Cybersecurity agencies publish new guidance on safe software design: Here’s why it matters
Head of Industry and Partnerships, Centre for Cybersecurity, World Economic Forum
Senior Writer, Forum Agenda
This article is republished from the World Economic Forum under a Creative Commons license.
- Cyberattacks can impact critical systems, like hospitals cancelling surgeries.
- Software manufacturers are now urged to build in cyber safety to their products at the design stage.
- New principles for software that is “secure-by-design and -default” have been published by the CISA, FBI and NSA in the US and cybersecurity agencies in six partner countries.
Software should have cybersecurity protection built-in before it goes on sale.
This is the core message of new guidance from cybersecurity authorities in the United States, Australia, Canada, the United Kingdom, Germany, the Netherlands and New Zealand.
For the first time, these countries have produced joint guidance urging software manufacturers to ensure as a priority that the products they ship are designed to be secure and have cybersecurity built in as standard. The guidance is outlined in the following report: Shifting the Balance of Cybersecurity Risk: Principles and Approaches for Security-by-Design and -Default.
Which cybersecurity authorities are behind this guidance?
There are three federal government agencies in the US and eight international partners behind the joint software cybersecurity guidance.
The US agencies are the Cybersecurity and Infrastructure Security Agency (CISA) – America’s cyber defense agency; the Federal Bureau of Investigation (FBI) – the national security and law enforcement agency for the US; and the National Security Agency (NSA) – a national intelligence agency focused on protecting national communications systems.
Their international partners include Canada’s Centre for Cyber Security (CCCS); Germany’s Federal Office for Information Security (BSI); New Zealand’s Computer Emergency Response Team (CERT NZ); and the UK’s National Cyber Security Centre (NCSC-UK).
Why is secure-by-design guidance needed?
Cyberattacks have led to hospitals cancelling surgeries globally. This is just one example of how technology breaches can impact critical systems that affect all of us, the cybersecurity authorities say.
Insecure technology products can “pose risks to individual users and our national security,” explained NSA Cybersecurity Director Rob Joyce. He added: “If manufacturers consistently prioritize security during design and development, we can reduce the number of malicious cyber intrusions we see.”
In its Global Cybersecurity Outlook 2023, the World Economic Forum finds that 93% of cyber leaders and 86% of business leaders think a “far-reaching, catastrophic cyber event” is moderately or very likely in the next two years because of global geopolitical instability.
“The threat landscape has become increasingly volatile,” the Forum says. “Professionalized cybercriminal groups have continued to grow and create a higher volume of new attack types.”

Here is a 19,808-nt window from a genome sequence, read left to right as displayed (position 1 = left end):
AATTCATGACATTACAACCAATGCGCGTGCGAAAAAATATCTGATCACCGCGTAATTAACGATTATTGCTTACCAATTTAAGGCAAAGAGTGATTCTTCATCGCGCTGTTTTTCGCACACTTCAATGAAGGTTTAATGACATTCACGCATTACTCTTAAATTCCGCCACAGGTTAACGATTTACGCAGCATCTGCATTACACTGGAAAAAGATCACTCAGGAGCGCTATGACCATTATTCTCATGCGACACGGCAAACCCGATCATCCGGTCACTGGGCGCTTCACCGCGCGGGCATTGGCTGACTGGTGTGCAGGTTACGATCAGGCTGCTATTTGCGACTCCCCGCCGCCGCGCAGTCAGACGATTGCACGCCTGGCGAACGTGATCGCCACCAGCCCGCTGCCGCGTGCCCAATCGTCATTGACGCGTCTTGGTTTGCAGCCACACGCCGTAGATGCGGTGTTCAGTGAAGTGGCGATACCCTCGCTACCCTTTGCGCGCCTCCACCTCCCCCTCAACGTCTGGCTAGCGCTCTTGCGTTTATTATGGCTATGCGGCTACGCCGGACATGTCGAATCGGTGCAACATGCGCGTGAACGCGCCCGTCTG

In its State of the Connected World 2023 report, the Forum identified that growing reliance on connected devices and related technologies has made organizations, governments and individual users increasingly susceptible to cyber threats. The ability of connected devices and related technologies to protect individuals from cyberattacks is, therefore, a leading concern.
The Centre for Cybersecurity’s community – part of the Incentivizing Secure and Responsible Innovation initiative – established that if entrepreneurs and innovators were encouraged and incentivized to prioritize security features in their product development from the very beginning, a much safer cyberspace would be incrementally possible.
What are software manufacturers being asked to do?
The Shifting the Balance in Cybersecurity Risk report’s guidance for software secure-by-design includes specific technical recommendations, such as using programming languages that eliminate vulnerabilities.
There are also a number of core principles for software manufacturers. These include that software is already configured with the most important security controls when it comes out of the box, so it is not left for the customer to fix.
Software manufacturers are also asked to “embrace radical transparency and accountability”. This might include sharing information, for example, about customer take-up of default cybersecurity controls.
Companies must also build the right organizational structure and leadership to ensure security is prioritized as a critical part of software development.
The principles published by CISA, and endorsed by several national cybersecurity agencies globally, provide software manufacturers with the much-needed incentive to boost product security and can play a key role in strengthening cybersecurity and resilience across the ecosystem.
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